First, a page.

Fintechs will be “even more important” coming out of lockdown than they were during lockdown helping smaller businesses return to normality, according to the British Business Bank (BBB), which has reported a £2m loss in the year ending March 2020.
The government-backed bank, which is responsible for organising the CBILS, BBLS and other government emergency funding schemes, has updated the market on the impact that Covid-19 has had on financial institutions, businesses and its organisation in its annual report.
It cited fintechs as playing “an important part of delivering emergency schemes during the crisis” adding “they will be even more important in the recovery, when the UK’s smaller businesses will still need to be served by a healthy, competitive and diverse finance market.”
The annual report covers the period to the year ending March 2020 but the BBB offers an update on the impact of Covid-19.
It said the Coronavirus Business Interruption Loan Scheme (CBILS) has 97 accredited lenders and, as of August 11, provided 60,000 loans worth £13.4bn.
The Coronavirus Large Business Interruption Loan Scheme (CLBILS), meanwhile, has 23 accredited lenders and has delivered 500 loans worth £3.4bn.
The Bounce Back Loan Scheme (BBLS) has given out over 1.1m loans worth £35bn while the Future Fund has delivered over £560m of funding to 565 businesses.
Bank trade association UK Finance is urging people to be aware of criminals exploiting Covid-19 after figures revealed a sharp rise in impersonation scams in the first half of the year.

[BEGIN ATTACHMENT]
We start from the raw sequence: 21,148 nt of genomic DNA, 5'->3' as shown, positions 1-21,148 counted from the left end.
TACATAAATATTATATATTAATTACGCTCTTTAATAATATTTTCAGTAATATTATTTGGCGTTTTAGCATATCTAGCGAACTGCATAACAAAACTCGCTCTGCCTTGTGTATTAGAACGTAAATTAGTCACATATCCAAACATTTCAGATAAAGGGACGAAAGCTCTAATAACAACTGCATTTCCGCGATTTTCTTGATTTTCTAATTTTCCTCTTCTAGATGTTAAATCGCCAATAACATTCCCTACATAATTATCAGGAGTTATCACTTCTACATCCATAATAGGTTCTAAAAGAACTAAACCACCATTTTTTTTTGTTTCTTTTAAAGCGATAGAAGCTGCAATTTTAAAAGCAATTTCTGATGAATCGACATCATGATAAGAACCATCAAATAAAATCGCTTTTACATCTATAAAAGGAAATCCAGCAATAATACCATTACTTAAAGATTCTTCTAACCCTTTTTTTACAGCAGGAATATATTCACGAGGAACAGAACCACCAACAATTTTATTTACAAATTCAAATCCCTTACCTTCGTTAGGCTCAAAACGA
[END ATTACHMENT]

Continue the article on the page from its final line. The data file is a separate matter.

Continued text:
There were almost 15,000 impersonation scam cases reported by UK Finance members between January and June 2020, an increase of 84% compared to the same period last year. Among these, more than 8000 involved criminals impersonating the police or a bank, a year-on-year rise of 94%. More than 6000 involved fraudsters imitating other trusted organisations such as a utility company or government department, an increase of 74%.
However, the amount lost to these scams saw only a modest rise, up three per cent to £58 million.
UK Finance says intelligence suggests that the rise in impersonation scams is being partly driven by criminals exploiting Covid-19. These scams include fraudsters sending emails or text messages pretending to be from government departments and offering grants related to Covid-19.
Historical Performance And IFISA Process Guide
That figure is the result of over £23 million of loans facilitated on the site, as we bring individuals looking for a good return on capital together with carefully vetted small companies seeking funds for growth. Bear in mind that lenders’ capital is at risk. Read warnings on site before committing capital.
All loans on site are eligible to be held in a Money&Co. Innovative Finance Individual Savings Account (IFISA), up to the annual ISA limit of £20,000. Such loans offer lenders tax-free income. Our offering is an Innovative Finance ISA (IFISA) that can hold the peer-to-peer (P2P) business loans that Money&Co. facilitates. For the purposes of this article, the terms ISA and IFISA are interchangeable.
So here’s our guide to the process:
The ISA allowance for 2019/20 is unchanged from last tax year at £20,000, allowing a married couple to put £40,000 into a tax-free environment. Over three years, an investment of this scale in two Money&Co. Innovative Finance ISAs would generate £8,400 of income completely free of tax. We’re assuming a 7 per cent return, net of charges and free of tax here.
Once you have made your initial commitment, you might then consider diversifying – buying a spread of loans. To do this, you can go into the “loans for sale” market. All loans bought in this market also qualify for IFISA tax benefits.
Risk: Security, Access, Yield
Do consider not just the return, but the security and the ease of access to your investment. We write regularly about these three key factors. Here’s one of several earlier articles on security, access and yield.